Just the FAQs: Common Car Insurance Questions Answered

By Jessica Bosari
After 13 years in personal and commercial insurance, Jessica Bosari now writes about personal finance, car insurance, risk management and related topics. Since 2008, she has been simplifying complex ideas through engaging articles for her readers.

Just the FAQs: Common Car Insurance Questions Answered

Some car insurance questions come up again and again. Some of those are just easy-to-forget details you only need once in a while. Others stick around because customers just can’t believe the answer and patiently wait for a different one. Not everything about car insurance makes sense. I’m here to help you with those hard-to-recall details and shake my head with you over some of those oddball car insurance situations that baffle you.

I’m moving to a new state. How much car insurance do I need?

Every state requires liability insurance, New Hampshire excepted (but most NH residents carry it anyway). Some states require Property Damage, Personal Injury Protection, Medical Payments coverage and Uninsured Motorists’ coverage as well. And remember that if you have a loan on your car, the lender will require collision and comprehensive coverage to protect their interests.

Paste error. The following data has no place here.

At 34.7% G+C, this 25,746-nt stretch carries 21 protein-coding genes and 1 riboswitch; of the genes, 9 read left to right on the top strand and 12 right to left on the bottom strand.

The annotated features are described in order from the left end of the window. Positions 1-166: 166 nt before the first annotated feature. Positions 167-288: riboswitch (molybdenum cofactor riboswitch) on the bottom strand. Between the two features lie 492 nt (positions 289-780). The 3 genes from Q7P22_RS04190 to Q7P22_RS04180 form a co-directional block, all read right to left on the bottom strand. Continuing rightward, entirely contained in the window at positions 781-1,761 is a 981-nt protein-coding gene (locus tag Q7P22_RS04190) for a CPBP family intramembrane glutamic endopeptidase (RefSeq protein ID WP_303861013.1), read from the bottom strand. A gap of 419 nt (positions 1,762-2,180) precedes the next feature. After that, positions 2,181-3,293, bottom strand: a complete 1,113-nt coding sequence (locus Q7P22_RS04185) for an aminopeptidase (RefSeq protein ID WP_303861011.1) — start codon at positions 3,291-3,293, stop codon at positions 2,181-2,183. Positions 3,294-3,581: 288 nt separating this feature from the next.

It’s sometimes possible to opt out of certain ‘required’ coverages. In Virginia, you can opt out of everything for a $500 fee (NOT recommended). Check out my article on minimum required coverage for a thorough explanation and a chart that shows all the different types of insurance coverage required in each state. And what about those minimums? How do you know when minimum coverage is enough to protect you financially? In general, when deciding your coverage limits you should consider how much you can afford to pay out-of-pocket if an accident happens.

Why did my car insurance bill go up?